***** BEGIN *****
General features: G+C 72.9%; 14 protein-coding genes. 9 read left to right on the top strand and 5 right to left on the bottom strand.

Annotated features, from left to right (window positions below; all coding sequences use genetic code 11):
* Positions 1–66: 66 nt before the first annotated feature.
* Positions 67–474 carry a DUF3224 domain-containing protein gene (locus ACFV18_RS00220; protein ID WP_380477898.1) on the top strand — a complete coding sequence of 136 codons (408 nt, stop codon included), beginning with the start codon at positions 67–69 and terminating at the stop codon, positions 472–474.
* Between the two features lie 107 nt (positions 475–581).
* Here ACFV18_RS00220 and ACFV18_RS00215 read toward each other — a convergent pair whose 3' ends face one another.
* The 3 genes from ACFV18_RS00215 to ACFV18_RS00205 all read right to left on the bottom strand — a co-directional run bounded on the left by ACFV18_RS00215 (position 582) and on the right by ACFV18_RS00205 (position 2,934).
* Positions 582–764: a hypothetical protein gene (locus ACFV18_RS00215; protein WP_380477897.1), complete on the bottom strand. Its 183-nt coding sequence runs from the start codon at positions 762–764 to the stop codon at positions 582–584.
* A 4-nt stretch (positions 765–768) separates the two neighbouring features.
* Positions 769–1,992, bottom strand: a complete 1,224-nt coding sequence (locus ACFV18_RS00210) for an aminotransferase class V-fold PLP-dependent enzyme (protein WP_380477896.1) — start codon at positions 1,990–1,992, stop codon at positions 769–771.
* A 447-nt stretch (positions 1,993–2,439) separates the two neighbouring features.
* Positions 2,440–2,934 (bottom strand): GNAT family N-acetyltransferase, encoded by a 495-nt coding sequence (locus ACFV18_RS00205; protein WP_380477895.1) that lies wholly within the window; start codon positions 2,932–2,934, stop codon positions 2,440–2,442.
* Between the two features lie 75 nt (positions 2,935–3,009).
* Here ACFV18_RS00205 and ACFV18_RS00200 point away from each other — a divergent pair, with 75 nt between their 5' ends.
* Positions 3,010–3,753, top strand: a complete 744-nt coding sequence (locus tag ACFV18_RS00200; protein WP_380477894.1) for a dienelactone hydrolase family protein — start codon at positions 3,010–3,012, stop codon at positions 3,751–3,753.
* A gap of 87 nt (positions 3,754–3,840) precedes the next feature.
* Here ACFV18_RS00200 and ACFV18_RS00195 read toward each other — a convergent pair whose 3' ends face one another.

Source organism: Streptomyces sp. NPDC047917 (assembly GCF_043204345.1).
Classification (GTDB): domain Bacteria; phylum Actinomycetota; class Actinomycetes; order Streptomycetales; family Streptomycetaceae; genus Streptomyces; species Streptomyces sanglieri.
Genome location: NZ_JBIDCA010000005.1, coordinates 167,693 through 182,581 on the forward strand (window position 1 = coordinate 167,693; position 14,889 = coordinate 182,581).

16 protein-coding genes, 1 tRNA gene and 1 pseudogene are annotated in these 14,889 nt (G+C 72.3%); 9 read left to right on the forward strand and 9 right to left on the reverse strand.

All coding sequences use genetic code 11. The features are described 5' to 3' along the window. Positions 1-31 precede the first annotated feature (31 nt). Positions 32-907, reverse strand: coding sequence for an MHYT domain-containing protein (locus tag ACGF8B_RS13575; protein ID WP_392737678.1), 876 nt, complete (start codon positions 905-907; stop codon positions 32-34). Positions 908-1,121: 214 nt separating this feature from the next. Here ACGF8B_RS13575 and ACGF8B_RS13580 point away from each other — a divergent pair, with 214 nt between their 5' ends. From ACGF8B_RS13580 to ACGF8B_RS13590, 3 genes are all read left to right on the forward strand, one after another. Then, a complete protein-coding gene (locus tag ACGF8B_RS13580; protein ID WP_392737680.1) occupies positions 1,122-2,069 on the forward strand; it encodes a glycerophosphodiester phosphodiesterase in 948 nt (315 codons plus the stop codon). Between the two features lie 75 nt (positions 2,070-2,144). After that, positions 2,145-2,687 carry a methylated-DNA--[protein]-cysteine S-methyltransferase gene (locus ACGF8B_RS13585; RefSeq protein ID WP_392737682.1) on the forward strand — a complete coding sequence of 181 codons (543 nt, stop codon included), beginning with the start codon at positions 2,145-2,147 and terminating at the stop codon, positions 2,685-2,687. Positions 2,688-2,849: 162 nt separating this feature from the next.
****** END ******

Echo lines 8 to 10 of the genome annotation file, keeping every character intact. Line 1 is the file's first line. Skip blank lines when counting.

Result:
* Positions 582–764: a hypothetical protein gene (locus ACFV18_RS00215; protein WP_380477897.1), complete on the bottom strand. Its 183-nt coding sequence runs from the start codon at positions 762–764 to the stop codon at positions 582–584.
* A 4-nt stretch (positions 765–768) separates the two neighbouring features.
* Positions 769–1,992, bottom strand: a complete 1,224-nt coding sequence (locus ACFV18_RS00210) for an aminotransferase class V-fold PLP-dependent enzyme (protein WP_380477896.1) — start codon at positions 1,990–1,992, stop codon at positions 769–771.